Damson window test panel gifted to The Stained Glass Museum
Canturbury Catherdal’s world renowned stained glass studio has gifted one of its panels to The Stained Glass Museum.
The gift is of a recent test panel created for the Cathedral’s Damson Window, which was designed by Hughie O’Donoghue RA and made by the Cathedral’s own stained glass studio artist, Grace Ayson in 2018.
The Damson Window, located in the northern walkway of Canterbury Cathedral Cloisters, was made to honour the contributions over many years to the life of the Cathedral by Richard Oldfield OBE DL. The test panel was beautiful in itself and extremely useful in determining what changes had to be made for the whole window, but because of those changes, it never became part of the finished window. Rather than letting the panel sit unseen in a store, it was offered to The Stained Glass Museum.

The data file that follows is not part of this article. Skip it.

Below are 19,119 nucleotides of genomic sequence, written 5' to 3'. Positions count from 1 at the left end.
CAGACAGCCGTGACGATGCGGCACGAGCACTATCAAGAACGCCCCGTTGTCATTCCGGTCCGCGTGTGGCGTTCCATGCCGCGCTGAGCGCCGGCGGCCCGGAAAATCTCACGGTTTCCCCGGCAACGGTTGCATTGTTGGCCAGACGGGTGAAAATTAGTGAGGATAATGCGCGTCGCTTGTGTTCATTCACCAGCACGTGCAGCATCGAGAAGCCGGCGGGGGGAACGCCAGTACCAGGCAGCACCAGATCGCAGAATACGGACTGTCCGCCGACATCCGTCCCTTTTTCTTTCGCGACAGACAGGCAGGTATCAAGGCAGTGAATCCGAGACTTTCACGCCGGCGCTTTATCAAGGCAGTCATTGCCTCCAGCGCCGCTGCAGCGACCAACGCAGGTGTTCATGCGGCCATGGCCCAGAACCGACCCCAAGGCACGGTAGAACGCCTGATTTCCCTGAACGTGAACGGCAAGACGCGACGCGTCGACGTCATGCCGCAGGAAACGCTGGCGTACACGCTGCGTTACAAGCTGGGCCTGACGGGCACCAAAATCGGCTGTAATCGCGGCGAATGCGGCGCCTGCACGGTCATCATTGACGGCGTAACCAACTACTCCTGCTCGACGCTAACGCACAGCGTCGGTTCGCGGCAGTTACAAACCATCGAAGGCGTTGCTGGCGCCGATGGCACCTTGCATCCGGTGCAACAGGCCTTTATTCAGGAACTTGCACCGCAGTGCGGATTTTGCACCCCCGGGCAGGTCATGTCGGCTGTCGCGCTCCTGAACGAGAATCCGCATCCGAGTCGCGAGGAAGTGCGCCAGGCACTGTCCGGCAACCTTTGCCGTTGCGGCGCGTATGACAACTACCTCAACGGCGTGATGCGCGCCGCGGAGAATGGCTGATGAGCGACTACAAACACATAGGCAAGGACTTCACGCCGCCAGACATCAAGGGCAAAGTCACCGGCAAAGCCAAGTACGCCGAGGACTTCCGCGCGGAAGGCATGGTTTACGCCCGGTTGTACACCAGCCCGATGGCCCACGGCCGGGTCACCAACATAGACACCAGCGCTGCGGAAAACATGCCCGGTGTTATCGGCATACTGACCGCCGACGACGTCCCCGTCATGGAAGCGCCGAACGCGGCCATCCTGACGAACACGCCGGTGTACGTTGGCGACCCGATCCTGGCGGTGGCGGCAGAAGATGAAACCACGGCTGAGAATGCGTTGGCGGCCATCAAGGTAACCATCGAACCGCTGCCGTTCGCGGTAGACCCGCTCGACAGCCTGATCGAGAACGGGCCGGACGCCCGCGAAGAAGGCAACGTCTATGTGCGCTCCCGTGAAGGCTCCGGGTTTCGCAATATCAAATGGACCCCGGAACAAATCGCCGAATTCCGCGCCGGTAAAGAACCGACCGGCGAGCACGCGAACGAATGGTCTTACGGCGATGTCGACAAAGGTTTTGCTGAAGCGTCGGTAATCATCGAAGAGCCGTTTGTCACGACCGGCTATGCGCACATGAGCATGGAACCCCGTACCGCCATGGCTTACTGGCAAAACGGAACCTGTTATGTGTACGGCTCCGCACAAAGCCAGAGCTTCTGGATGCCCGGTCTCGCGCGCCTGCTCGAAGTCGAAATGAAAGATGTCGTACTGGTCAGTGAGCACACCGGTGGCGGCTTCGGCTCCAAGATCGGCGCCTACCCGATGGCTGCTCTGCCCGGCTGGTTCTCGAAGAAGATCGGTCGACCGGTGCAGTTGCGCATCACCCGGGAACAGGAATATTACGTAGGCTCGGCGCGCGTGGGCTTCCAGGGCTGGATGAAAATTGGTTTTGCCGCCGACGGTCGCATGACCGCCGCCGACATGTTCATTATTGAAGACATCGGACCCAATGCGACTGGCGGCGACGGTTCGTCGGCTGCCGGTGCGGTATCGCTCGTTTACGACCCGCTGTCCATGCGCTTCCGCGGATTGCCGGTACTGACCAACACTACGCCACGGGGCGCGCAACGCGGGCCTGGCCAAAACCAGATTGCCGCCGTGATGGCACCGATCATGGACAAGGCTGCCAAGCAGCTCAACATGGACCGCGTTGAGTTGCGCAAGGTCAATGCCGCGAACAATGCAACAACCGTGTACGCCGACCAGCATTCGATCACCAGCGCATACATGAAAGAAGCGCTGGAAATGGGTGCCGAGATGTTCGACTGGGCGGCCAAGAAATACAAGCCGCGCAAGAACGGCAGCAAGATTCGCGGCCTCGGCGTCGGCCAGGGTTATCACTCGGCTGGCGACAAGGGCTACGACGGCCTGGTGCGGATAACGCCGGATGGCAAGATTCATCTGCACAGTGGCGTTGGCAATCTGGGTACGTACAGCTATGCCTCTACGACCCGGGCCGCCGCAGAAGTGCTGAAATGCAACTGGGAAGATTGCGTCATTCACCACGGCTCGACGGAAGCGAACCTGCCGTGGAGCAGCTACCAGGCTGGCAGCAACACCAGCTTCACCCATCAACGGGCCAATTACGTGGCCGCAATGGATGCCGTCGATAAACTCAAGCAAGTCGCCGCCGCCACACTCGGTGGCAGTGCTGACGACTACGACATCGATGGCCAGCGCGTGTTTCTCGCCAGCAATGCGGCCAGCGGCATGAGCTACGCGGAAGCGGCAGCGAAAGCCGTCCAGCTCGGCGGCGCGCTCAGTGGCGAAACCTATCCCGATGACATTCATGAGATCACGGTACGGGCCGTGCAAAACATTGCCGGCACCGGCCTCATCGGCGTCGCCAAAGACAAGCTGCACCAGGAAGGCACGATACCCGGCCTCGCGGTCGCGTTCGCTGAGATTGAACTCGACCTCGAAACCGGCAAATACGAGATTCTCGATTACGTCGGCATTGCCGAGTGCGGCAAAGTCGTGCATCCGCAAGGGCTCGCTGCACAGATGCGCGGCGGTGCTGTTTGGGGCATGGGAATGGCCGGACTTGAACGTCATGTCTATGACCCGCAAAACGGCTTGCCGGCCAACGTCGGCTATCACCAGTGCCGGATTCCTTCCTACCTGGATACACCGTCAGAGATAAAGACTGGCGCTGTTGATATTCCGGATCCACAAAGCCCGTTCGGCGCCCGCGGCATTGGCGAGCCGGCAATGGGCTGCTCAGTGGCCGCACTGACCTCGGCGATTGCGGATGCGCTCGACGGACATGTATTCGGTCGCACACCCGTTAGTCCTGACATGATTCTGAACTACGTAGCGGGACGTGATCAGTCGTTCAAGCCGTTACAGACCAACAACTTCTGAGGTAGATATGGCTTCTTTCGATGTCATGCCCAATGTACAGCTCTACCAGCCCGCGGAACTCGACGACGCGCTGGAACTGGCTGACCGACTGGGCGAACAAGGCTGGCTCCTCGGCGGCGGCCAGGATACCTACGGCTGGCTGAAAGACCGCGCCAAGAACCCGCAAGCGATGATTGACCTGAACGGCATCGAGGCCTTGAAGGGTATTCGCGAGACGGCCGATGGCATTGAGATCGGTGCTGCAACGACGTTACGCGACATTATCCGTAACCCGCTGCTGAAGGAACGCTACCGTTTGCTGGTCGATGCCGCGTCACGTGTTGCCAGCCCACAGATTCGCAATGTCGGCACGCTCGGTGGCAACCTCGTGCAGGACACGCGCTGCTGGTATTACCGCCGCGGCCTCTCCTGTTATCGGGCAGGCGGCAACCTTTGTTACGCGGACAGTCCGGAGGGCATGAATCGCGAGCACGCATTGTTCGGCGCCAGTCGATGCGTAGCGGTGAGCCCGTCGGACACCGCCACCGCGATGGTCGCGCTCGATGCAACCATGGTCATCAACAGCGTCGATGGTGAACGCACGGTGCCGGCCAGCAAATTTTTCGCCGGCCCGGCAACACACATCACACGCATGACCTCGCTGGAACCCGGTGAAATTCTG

Director and Curator of the museum, Jasmine Allen said “We were delighted to receive this gift from the Dean and Chapter of Canterbury Cathedral as an example of 21st century stained glass. It is fantastic to add to our growing collection a panel connected to Canterbury Cathedral, which demonstrates a fruitful contemporary collaboration. The talented glass artist Grace Ayson from The Cathedral Studios, based at Canterbury Cathedral, has done a splendid job of translating renowned artist Hughie O’Donoghue s painted designs into layers of glass and the resultant panel is stunning. We hope to get it on display for people to appreciate as soon as possible!”
The Stained Glass Museum offers a unique insight into the fascinating history of stained glass, an art form that has been practised in Britain for at least 1300 years. Their permanent gallery displays over 125 stained glass panels representing 800 years of the history of this ancient art, from the thirteenth century to the present day.
The Canterbury Cathedral panel will be part of the museum’s permanent collection, and the gift is being made with the proviso that, should the panel be deaccessioned in the future, it will be returned to Canterbury Cathedral.
Press release from The Stained Glass Museum